The Significance of Reading between Lines
Letters and evaluations play a significant role in higher education and career progression. This includes applications or letters for training programs, scholarships and grants, awards and recognition, leadership roles, new job opportunities, promotions and tenure, and performance evaluations relating to all of the above. Application letters are frequently used in “Round 1” selection, even before a candidate interviews for a position. This means that such letters and evaluations—and the language used to describe a candidate—can significantly, even if unintentionally, influence the candidate’s consideration. In turn, language that draws from implicit biases can also influence the candidate’s standing. In this article, we briefly summarize types of biased language that can appear in support letters or performance evaluations, and highlight opportunities and resources to mitigate them.
Implicit bias is a type of bias that arises from unconscious associations and stereotypes about members of a social group. Often, bias is based on gender, race/ethnicity, ability, language proficiency, or any aspect of one’s identity. Gendered language usage occurs in medicine, health care, and in professions and areas beyond our usual areas as physicians: the World Bank noted in a 2019 report that, “Attitudes toward women are also influenced by gendered languages… gendered languages could translate into outcomes like lower female labor force participation.”1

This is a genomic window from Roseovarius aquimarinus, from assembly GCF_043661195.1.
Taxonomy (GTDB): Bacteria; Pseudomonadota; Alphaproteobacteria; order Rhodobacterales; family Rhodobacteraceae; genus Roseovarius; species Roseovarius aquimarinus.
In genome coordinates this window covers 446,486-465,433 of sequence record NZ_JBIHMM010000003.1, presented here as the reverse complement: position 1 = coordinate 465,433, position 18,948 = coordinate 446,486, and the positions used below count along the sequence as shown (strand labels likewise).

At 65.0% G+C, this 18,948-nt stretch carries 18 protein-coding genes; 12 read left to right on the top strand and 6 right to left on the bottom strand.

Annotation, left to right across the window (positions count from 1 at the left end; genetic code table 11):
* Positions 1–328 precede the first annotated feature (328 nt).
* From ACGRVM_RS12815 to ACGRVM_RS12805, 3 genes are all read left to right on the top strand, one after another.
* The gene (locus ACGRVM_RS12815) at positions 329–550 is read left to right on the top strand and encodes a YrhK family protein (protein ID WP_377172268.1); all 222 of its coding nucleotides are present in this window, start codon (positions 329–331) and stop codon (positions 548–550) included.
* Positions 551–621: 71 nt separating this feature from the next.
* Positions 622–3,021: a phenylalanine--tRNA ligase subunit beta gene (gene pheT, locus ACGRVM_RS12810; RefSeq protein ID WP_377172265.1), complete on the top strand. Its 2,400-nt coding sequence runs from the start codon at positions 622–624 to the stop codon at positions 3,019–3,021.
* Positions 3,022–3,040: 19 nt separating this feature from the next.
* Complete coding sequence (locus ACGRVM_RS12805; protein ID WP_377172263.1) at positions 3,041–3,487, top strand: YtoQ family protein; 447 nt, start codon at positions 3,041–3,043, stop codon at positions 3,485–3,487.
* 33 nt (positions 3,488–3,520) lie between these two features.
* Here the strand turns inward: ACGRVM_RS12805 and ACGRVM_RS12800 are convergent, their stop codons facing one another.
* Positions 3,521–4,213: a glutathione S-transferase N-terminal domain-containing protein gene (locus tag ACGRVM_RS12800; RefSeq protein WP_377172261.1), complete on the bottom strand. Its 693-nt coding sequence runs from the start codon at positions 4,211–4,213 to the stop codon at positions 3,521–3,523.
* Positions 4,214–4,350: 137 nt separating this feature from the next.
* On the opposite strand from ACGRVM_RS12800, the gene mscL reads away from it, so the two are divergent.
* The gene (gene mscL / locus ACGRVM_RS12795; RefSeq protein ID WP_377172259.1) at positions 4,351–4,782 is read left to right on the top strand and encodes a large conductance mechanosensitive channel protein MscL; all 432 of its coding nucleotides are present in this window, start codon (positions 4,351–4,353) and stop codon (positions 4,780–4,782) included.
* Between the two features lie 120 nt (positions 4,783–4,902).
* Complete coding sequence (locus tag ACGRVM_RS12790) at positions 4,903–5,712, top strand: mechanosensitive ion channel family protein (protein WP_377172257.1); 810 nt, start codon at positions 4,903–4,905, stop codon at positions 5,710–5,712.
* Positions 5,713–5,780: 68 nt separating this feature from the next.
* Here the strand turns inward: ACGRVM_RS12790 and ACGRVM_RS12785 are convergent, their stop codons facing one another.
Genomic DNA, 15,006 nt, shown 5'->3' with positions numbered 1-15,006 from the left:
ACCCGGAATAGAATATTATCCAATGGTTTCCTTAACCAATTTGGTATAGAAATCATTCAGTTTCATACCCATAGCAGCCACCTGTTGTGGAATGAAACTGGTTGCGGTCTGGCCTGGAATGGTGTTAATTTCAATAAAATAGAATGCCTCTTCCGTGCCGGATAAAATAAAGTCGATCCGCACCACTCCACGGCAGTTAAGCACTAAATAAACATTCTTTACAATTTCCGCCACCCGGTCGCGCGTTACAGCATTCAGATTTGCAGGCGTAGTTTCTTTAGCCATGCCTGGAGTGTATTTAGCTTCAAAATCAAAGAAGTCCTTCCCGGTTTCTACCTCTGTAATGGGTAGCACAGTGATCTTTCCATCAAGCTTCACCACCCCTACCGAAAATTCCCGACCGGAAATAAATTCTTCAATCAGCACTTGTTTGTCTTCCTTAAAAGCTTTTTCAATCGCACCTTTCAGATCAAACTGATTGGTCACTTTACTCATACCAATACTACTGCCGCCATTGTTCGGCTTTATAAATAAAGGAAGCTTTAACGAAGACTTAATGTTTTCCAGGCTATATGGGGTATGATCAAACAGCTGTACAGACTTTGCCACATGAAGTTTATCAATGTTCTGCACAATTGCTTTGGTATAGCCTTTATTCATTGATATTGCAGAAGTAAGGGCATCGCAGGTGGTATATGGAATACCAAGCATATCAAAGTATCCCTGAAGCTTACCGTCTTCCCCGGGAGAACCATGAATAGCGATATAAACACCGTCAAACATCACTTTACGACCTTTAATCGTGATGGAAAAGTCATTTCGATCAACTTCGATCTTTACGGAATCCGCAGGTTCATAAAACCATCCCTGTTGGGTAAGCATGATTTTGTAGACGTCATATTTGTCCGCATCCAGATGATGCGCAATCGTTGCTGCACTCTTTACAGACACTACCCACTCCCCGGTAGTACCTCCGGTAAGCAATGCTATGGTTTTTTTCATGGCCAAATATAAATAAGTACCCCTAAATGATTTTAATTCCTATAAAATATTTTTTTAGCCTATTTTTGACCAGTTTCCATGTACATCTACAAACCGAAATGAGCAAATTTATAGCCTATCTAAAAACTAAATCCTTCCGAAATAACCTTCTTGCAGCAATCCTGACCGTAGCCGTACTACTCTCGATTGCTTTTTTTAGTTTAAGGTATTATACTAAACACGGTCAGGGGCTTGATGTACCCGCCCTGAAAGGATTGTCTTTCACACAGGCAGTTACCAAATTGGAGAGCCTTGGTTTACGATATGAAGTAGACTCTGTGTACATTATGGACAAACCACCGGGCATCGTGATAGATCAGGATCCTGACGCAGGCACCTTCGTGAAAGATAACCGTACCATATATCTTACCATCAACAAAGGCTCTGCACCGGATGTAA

Common Terms Related to Bias by Gender
Gendered terms are words that are used to associate with a specific gender. Various studies have noted that gendered language appears in the following:
- letters of recommendation for academic faculty,science and medicine;2
- subjective evaluation for students applying to residency programs;3
- qualitative evaluations of residents and students;4 and
- student, resident, and fellow evaluations of faculty physicians.5
The table provides a brief summary of common gendered terms in letters. Per Trix et al the adjective ‘successful’ occurred in 7% vs 3% of letters for men and women, respectively, while the nouns ‘accomplishment’ and ‘achievement’ occurred in 13% vs 3% of the letters for men and women, respectively. For women applicants “compassionate” and “relates well to patients and staff at all levels” stood out (16% vs 4% in letters for women and men, respectively).6